29/01/2018 – Textile printing – Part 1 — auf Deutsch lesen

Digital becomes the norm – the transformation of textile printing

Digital print technology provides opportunities to create new and original surface designs quickly.


In Part 1 of our 2018 special series, we devote our attention to the development of textile printing from the 1990s to the present day © Multi-Plot


And this from creating samples all the way through to industrial production. The Apple slogan from 2009, "Anything that can be digital is being digitised" is a motto for the shift from analogue to digital that has already changed society and the world of work, in textiles as elsewhere.

The desire for personalisation is deeply embedded within us. From creating samples all the way through to industrial production, digital print technology provides opportunities to create new and original fabric designs quickly. Conventional print processes such as silkscreen and flat screen printing are mature technologies that have been embedded in the market for many years. But due to the high initial costs of the printing stencil, restrictions on the number of colours, the limits of pattern repeats and the setup time on the equipment, they are economical only for large production runs. Manufacturing lead times, moreover, are time-consuming and warehousing is expensive.

Digital printing, by contrast, requires no stencils and thus no initial costs; it functions without pattern repeats and offers a wide choice of colours in photographic print quality. Design and image information can be realised individually and dynamically, without the restrictions of repeating patterns, in a simple and contactless inkjet system. In comparison with conventional printing processes, ink consumption is significantly lower, resulting in lower energy consumption for the drying process and less pollution in the waste water. Almost all of the ink required is used on the print. The benefits of digital print data are a simple storage system, simplicity of making changes, and rapid distribution and processing. Printed products no longer need to be stored in their printed state until sold – a stock of unprinted goods is sufficient. This saves a lot of space as well as money. Reproduceability and production on demand are important elements of fast, networked Industry 4.0 processes. This is a model of the future that is becoming ever more relevant to the textile industry as well.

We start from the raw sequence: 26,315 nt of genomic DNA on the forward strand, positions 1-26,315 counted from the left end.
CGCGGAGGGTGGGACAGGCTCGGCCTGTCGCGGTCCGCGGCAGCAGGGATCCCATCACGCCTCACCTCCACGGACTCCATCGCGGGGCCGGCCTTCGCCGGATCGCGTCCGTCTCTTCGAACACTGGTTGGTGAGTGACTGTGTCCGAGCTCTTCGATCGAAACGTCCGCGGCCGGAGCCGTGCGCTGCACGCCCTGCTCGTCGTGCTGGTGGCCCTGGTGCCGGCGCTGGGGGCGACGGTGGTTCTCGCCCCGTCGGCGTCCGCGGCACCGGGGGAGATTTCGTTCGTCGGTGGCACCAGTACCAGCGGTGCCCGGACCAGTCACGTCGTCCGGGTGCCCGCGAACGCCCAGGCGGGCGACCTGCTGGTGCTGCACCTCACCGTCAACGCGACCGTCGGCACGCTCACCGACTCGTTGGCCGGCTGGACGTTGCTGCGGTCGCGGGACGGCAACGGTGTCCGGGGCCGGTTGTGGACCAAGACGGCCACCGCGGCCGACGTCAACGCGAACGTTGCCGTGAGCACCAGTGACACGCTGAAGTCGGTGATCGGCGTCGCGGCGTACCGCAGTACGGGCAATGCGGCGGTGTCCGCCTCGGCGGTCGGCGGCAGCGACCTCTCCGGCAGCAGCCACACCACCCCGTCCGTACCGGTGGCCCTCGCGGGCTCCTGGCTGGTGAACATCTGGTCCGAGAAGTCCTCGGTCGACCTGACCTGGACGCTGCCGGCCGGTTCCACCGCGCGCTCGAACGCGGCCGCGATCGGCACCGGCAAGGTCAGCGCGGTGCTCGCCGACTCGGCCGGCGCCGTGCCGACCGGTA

Read the whole article by Jo Rees in our printed issue textile network 1-2 2018 which appears 25th January 2018)